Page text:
I’ve always been skeptical about the push to sue, legislate, and regulate social media companies toward better behavior. My view has been they might get their wrists slapped, but that the risks weren’t material to the stocks. And that has largely been the right call. Now I’m not so sure.
State and federal litigation against
(ticker: FB) and
-owned Google (GOOGL) is mounting. And social media firms are taking heat for their role in creating the fraught political climate that led to a mob taking over the U.S. Capitol this past Wednesday. In short, the risks to the social media companies—and their shareholders—are rising.
This past week, the social media networks took their most drastic actions yet to rein in President Trump’s public comments. The most shocking news came late Friday when
(TWTR) permanently suspended his account, citing “the risk of further incitement of violence.” (The stock was down nearly 4% in late trading Friday night.) Facebook has banned Trump on its platform at least until his presidency ends on Jan. 20.
The social media companies may finally be feeling pressure to take some responsibility for our nation’s discourse and behavior, especially in the wake of the attack on the Capitol, which left five people dead and dozens injured. And it’s hard to avoid the feeling that social media is somehow to blame. Rioters, after all, gathered with the help of social media and then posted in real-time to Twitter, Facebook, Instagram, and other sites as they stormed the Capitol.
Roger McNamee, an early investor in Facebook who has become one of its greatest critics, has spent the last four years urging regulators, prosecutors, and legislators to end the company’s practice of converting user data into dollars, largely via targeted advertising. It’s what Harvard Business School professor Shoshana Zuboff calls “surveillance capitalism.”
In an interview last week, McNamee told me that Facebook’s WhatsApp change was “a giant f-you to antitrust regulators…a completely irresponsible action.”
A WhatsApp spokesperson says that it began notifying some users of the change in December and that new terms are intended to make it easier for businesses to communicate with consumers through WhatsApp. The company provided an opt-out of data sharing with Facebook back in 2016 but no longer offers that option.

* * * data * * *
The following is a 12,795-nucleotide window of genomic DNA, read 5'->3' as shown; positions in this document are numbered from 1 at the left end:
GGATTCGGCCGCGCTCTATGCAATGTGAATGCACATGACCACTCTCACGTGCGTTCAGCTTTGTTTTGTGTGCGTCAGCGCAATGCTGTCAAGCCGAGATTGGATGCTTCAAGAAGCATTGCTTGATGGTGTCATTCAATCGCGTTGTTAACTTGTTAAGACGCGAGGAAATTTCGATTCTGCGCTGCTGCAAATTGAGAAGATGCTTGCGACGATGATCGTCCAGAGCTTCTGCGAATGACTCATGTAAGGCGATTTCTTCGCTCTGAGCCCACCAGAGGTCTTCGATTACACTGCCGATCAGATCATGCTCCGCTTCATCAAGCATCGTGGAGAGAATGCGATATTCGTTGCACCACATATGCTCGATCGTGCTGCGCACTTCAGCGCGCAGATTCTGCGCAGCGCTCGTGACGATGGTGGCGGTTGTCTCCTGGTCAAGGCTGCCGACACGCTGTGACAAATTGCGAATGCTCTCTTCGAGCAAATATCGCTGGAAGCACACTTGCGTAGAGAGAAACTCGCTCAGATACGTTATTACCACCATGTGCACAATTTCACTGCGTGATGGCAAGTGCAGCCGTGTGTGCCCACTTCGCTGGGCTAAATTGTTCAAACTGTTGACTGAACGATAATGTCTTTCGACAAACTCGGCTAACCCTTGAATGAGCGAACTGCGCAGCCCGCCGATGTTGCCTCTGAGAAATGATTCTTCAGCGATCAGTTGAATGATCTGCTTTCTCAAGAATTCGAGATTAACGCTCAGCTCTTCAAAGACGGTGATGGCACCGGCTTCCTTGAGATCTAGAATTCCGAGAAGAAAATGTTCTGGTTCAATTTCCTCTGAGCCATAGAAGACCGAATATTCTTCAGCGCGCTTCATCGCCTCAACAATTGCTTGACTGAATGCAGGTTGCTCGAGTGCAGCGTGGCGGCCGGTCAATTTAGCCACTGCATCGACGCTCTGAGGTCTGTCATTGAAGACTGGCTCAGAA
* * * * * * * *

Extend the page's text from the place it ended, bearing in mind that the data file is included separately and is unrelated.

Facebook is positioning itself as a friend to small business. It recently ran a series of full page ads in major newspapers attacking a new
(AAPL) policy that requires Apple device users to opt-in to having their activity tracked across apps and websites. Apple sees this as a consumer privacy issue; Facebook positions it as bad for small business. More to the point, it would also be bad for Facebook’s business.
So far, investors remain unconcerned about social media’s liability; and the events of the past week, which also included Democrats taking control of the Senate, don’t seem to have changed their mind.
After an initial flutter, tech stocks still raced higher on the week. One veteran internet analyst I spoke with sees the risks of tech regulation only slightly heightened by Georgia voters flipping the Senate to Democratic control—the tech giants, after all, have detractors on both sides of the aisle.
President-elect Biden, like Trump, has called for the elimination of Section 230, a provision of the 1996 Communications Decency Act that protects online businesses from being liable for their users’ posts. Still, investors seem unconcerned about imminent change. In the early going, Biden will have his hands full trying to address a raging pandemic and a wounded economy—fixing Section 230 might not be high on his to-do list.
And yet, there’s no question the risks to big tech are greater than they were a year ago. McNamee, for one, predicts that the megacaps, including Facebook, Google,
(AMZN), and Apple—will all lose antitrust cases in the months ahead. He sees particular risk in the case filed against Google in Texas by a group of 10 state attorneys general. They argue that Google conspired with Facebook to engage in price fixing in the online advertising market.
McNamee points out that federal law, at least, allows for felony treatment of price-fixing actions. Last year, a former CEO of Bumble Bee Foods was sentenced to 40 months in prison for conspiring with rivals StarKist and Chicken of the Sea to fix canned tuna prices. For now, Big Tech is dealing with civil cases. McNamee thinks the details in that 130-page Texas complaint are damning. Google says the case is “meritless.” Facebook has declined to comment.
Write to Eric J. Savitz at firstname.lastname@example.org